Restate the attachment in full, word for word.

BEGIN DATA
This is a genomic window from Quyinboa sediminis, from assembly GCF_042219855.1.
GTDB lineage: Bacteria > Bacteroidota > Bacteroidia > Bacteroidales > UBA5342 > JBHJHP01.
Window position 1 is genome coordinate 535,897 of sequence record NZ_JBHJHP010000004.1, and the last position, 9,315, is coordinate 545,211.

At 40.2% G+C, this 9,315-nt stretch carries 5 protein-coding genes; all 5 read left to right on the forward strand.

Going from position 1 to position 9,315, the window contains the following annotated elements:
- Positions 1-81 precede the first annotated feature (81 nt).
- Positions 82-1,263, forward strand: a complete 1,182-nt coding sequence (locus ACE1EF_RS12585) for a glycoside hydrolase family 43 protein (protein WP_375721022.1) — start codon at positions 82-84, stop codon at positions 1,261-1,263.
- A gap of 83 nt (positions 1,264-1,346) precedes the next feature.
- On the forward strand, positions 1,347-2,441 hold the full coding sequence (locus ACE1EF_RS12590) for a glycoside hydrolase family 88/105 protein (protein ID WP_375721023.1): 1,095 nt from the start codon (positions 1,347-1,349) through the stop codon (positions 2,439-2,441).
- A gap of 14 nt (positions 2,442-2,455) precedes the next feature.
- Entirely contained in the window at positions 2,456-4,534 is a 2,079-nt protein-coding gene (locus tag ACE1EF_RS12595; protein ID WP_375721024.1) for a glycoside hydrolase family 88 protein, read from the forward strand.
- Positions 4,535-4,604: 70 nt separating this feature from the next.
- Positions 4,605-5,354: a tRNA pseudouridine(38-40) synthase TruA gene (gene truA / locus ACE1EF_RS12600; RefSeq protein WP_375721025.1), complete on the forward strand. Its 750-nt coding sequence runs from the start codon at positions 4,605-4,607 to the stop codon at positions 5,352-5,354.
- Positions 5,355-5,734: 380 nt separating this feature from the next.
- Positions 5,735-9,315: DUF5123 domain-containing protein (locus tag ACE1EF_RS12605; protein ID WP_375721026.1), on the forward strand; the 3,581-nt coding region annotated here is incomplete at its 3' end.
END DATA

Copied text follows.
This is a genomic window from Quyinboa sediminis, from assembly GCF_042219855.1.
GTDB lineage: Bacteria > Bacteroidota > Bacteroidia > Bacteroidales > UBA5342 > JBHJHP01.
Window position 1 is genome coordinate 535,897 of sequence record NZ_JBHJHP010000004.1, and the last position, 9,315, is coordinate 545,211.

At 40.2% G+C, this 9,315-nt stretch carries 5 protein-coding genes; all 5 read left to right on the forward strand.

Going from position 1 to position 9,315, the window contains the following annotated elements:
- Positions 1-81 precede the first annotated feature (81 nt).
- Positions 82-1,263, forward strand: a complete 1,182-nt coding sequence (locus ACE1EF_RS12585) for a glycoside hydrolase family 43 protein (protein WP_375721022.1) — start codon at positions 82-84, stop codon at positions 1,261-1,263.
- A gap of 83 nt (positions 1,264-1,346) precedes the next feature.
- On the forward strand, positions 1,347-2,441 hold the full coding sequence (locus ACE1EF_RS12590) for a glycoside hydrolase family 88/105 protein (protein ID WP_375721023.1): 1,095 nt from the start codon (positions 1,347-1,349) through the stop codon (positions 2,439-2,441).
- A gap of 14 nt (positions 2,442-2,455) precedes the next feature.
- Entirely contained in the window at positions 2,456-4,534 is a 2,079-nt protein-coding gene (locus tag ACE1EF_RS12595; protein ID WP_375721024.1) for a glycoside hydrolase family 88 protein, read from the forward strand.
- Positions 4,535-4,604: 70 nt separating this feature from the next.
- Positions 4,605-5,354: a tRNA pseudouridine(38-40) synthase TruA gene (gene truA / locus ACE1EF_RS12600; RefSeq protein WP_375721025.1), complete on the forward strand. Its 750-nt coding sequence runs from the start codon at positions 4,605-4,607 to the stop codon at positions 5,352-5,354.
- Positions 5,355-5,734: 380 nt separating this feature from the next.
- Positions 5,735-9,315: DUF5123 domain-containing protein (locus tag ACE1EF_RS12605; protein ID WP_375721026.1), on the forward strand; the 3,581-nt coding region annotated here is incomplete at its 3' end.